Title
Artist
Label
Format
Date
  Various artists album review
Reality Calling Vol. 1
Various
Jet Star
CD
16 - 02 - 2001


Tracking list

  1. Mikey Spice - Ethiopian Here I Come
  2. Daweh Congo - Most Naturally
  3. Freddie McGregor - I Don't Know
  4. Jahmali - Expect A Fight
  5. Capleton - Statement
  6. Junior Kelly - Black African Star
  7. Morgan Heritage - Ready To Work
  8. Daweh Congo - Iration
  9. Al Campbell - Ites Gold & Green
  10. Glen Washington - Kings Of Kings
  11. The Mighty Diamonds - Better Days
  12. Rasites - Jah Love
  13. Johnny Clarke - Jah Bless The Man
  14. Prezident Brown - Lion King Humble
Rating : from 5 (excellent) to 1 (poor)

Vocals : 4/5 Backing : 4/5 Production : 4/5 Sound quality : 5 Sleeve : 4


Truly wicked first instalment in Jet Star's brand new "Reality Calling" series showcasing some of the best contemporary roots & culture titles from Jamaica, London and New York, many of which have sold very well when they appeared on 7" single. "Reality Calling Vol. 1" gathers established reggae artists like Freddie McGregor, Mighty Diamonds, Al Campbell and Johnny Clarke who have delivered many fine roots & reality tunes since they emerged in the seventies, by many long-time reggae fans regarded as the heydays of roots reggae music. These veterans are joined here by younger warriors such as Jahmali, Junior Kelly, Morgan Heritage, the sensational Rasites, Capleton and Daweh Congo, all being exponents of modern roots music.
Mikey Spice, whose first major hit "Practice What You Preach" established him as a great singer of lovers rock, once again shows that he is equally at home with message tunes. His epic "Ethiopian Here I Come" - performed over an outrageous rebuild of the classic Harry Mudie/Heptones "Love Without Feeling" riddim - is produced by Dalton Browne for "Honey Bunch Production" and can be regarded as one of Mikey Spice's best cultural efforts ever. Daweh Congo benefits from the skills and experience of former Channel One engineer Anthony "Soljie" Hamilton, who has mixed most of Xterminator's output so far. Daweh Congo's teaming up with Soljie, who also produces for his own "Soljie" imprint, has led to a brilliant piece entitled "Most Naturally". Freddie McGregor hardly fails to deliver a solid tune and "I Don't Know" is further proof of this statement. In contrast to many of his fellow Jamaican artists Jahmali isn't high prolific, which may be the main reason why his tunes maintain a high quality level. The Bobby Digital produced track "Expect A Fight" is a superb effort taken from Jahmali's album "Treasure Box". The "Prophet" Capleton delivers a solid "Statement", which happens to be a fiery lyrical attack on Stone Love's cut of "Give Me The Right". Singjay Junior Kelly is a fast rising star and a new cultural messenger to watch for, here again confirmed by means of his much in demand killer tune "Black African Star". Morgan Heritage needs no further introduction since they have established themselves as a strong force in modern roots music. Their contribution to this compilation set, "Ready To Work", is an entertaining track taken from their album "Don't Haffi Dread". Then the second Daweh Congo track "Iration", which is taken from his excellent "Guidance" album. Al Campbell delivers the wicked "Ites Gold & Green" over a powerful, thumping stepper, laid by Paul "Jazzwad" Yebuah and Tony "Ruff Cutt" Phillips, featuring the horns of Dean Fraser and the Matic Horns, first utilized for Freddie McGregor's "Give Jah The Glory". Regarding the number of album releases since his reappearance in 1998 Glen Washington must belong to the top 10 of high prolific reggae artists. The J.B. Senior produced "Kings Of Kings" is a decent effort, which can also be found on the Jet Star album "Glen Washington & Friends". One of the standouts is The Mighty Diamonds' "Better Days", another Ruff Cutt produced roots killer. The Rasites, a youthful four piece rasta band which is already causing excitement among UK reggae followers, utilize a reworked version of Ernest Wilson's classic "I Know Myself" riddim for their excellent "Jah Love". Reggae veteran Johnny Clarke was one of the dominating roots singers during the mid-to-late seventies roots rockers era. "Jah Bless The Man" - across the classic "Africa We Want To Go" riddim - shows he's still able to come up with a solid rootical song in his inimitable vocal style. Prezident Brown delivers the next cut for the riddim, which actually fits this cultural singjay's style perfectly well. "Lion Humble King" is a very satisfying effort which rounds off this strong compilation set in fine style. Regarding the high quality of the tunes gathered on this first volume, Jet Star's "Reality Calling" is definitely going to be one of the most anticipated series of contemporary roots releases.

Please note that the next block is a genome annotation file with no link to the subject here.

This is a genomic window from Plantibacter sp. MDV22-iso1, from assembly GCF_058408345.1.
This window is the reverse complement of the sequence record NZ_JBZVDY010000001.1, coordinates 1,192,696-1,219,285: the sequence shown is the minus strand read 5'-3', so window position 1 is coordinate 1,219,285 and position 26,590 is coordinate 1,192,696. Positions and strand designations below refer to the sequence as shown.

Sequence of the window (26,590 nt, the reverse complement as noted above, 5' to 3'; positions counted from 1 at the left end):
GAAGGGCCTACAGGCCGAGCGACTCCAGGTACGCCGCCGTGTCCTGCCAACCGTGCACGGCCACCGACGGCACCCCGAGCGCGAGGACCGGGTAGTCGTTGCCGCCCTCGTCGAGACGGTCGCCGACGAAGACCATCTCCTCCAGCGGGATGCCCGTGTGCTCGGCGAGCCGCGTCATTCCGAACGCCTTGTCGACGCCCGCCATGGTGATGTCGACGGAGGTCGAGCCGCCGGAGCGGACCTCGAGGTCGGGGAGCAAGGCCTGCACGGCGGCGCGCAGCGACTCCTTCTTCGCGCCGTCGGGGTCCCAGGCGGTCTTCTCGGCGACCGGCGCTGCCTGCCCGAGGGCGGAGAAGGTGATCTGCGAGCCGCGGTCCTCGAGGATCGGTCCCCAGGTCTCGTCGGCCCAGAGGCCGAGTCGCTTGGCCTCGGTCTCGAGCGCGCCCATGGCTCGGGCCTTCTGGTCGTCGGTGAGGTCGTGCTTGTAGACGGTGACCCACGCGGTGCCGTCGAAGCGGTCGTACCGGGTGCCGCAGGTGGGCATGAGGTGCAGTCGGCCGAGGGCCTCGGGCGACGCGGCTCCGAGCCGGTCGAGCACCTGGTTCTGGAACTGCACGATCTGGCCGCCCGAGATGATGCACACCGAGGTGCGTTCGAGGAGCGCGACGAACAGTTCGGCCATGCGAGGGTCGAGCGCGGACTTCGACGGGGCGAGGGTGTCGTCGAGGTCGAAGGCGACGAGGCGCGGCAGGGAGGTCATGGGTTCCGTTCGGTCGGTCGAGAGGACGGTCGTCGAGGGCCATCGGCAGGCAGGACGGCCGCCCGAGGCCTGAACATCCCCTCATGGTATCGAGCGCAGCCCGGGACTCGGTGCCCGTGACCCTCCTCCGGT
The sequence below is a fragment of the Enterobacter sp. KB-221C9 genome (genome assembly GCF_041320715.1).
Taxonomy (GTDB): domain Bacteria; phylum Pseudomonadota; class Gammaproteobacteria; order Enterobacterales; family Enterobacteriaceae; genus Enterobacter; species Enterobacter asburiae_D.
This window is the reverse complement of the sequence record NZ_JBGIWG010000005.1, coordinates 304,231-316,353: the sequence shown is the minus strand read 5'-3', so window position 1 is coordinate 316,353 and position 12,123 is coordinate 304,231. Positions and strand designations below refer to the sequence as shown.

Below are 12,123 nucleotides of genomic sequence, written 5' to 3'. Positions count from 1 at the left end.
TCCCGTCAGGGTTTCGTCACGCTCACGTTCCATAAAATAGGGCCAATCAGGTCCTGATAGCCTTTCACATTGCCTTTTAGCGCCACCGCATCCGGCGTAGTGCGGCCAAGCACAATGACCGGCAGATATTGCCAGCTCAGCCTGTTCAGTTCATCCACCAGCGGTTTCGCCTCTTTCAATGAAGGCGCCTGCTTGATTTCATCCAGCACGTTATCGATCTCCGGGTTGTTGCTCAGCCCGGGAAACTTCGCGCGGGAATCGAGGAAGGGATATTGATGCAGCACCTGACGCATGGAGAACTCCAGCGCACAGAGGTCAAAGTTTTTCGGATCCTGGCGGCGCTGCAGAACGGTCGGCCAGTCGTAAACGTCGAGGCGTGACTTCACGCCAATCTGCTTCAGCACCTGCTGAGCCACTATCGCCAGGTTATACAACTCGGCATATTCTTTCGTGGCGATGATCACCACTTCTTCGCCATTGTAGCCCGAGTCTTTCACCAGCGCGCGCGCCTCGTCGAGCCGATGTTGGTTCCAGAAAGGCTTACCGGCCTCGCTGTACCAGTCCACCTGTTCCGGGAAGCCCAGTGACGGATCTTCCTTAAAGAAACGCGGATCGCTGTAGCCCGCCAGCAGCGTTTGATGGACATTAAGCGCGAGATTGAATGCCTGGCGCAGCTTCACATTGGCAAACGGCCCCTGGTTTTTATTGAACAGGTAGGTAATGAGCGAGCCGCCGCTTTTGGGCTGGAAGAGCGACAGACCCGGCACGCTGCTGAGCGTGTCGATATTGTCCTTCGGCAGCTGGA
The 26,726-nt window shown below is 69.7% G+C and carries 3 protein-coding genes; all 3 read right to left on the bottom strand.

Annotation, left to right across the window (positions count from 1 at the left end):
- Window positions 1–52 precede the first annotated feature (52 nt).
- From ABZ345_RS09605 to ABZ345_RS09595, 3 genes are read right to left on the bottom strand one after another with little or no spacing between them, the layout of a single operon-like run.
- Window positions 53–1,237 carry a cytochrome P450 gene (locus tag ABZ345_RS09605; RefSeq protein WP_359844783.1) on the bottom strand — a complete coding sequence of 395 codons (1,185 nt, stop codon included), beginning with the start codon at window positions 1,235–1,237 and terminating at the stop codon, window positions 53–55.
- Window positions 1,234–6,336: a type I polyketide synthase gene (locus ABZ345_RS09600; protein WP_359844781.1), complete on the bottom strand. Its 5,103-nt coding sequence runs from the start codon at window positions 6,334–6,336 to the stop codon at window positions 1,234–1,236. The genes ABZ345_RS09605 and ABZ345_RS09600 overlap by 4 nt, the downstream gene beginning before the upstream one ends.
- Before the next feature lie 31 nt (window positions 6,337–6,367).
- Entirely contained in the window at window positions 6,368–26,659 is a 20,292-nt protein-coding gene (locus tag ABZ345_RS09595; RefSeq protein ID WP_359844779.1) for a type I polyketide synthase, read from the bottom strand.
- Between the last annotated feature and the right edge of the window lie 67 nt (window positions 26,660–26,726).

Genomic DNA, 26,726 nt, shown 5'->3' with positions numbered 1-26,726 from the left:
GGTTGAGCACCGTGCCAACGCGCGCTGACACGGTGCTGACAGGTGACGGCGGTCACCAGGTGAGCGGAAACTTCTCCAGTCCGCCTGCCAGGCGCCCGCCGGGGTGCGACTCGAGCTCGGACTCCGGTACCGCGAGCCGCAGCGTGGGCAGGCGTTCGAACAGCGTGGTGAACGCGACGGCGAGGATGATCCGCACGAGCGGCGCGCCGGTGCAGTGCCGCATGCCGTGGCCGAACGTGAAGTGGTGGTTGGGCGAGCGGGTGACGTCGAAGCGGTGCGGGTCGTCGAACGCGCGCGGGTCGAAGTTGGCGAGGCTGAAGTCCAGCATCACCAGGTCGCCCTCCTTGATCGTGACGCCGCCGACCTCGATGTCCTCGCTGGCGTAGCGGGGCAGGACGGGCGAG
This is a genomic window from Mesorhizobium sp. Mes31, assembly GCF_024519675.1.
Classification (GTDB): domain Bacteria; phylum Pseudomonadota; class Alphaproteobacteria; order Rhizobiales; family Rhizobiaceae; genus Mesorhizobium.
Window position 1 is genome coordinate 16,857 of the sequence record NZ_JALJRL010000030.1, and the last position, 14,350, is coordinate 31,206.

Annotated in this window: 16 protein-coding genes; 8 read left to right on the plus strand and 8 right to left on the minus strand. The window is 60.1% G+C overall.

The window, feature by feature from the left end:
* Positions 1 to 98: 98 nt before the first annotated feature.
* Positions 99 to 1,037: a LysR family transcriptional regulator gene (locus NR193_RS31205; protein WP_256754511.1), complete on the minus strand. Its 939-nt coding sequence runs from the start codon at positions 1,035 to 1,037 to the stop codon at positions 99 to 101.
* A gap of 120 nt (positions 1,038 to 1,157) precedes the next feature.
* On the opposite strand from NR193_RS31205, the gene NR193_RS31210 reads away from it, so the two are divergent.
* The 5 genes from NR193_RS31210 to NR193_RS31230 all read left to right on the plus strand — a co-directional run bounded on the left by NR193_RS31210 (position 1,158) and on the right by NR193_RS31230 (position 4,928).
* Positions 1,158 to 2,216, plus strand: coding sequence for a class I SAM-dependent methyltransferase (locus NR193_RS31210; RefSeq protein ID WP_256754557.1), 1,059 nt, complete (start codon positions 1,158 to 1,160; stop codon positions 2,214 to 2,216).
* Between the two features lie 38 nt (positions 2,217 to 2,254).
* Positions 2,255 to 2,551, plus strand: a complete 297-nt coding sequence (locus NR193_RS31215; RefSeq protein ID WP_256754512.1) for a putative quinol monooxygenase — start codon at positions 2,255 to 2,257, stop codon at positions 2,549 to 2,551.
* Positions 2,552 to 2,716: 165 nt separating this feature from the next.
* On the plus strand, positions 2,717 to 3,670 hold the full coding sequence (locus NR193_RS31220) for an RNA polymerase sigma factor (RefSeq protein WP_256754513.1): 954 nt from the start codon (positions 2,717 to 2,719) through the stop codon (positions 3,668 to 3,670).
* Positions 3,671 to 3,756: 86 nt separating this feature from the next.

Teacher & Mr. T.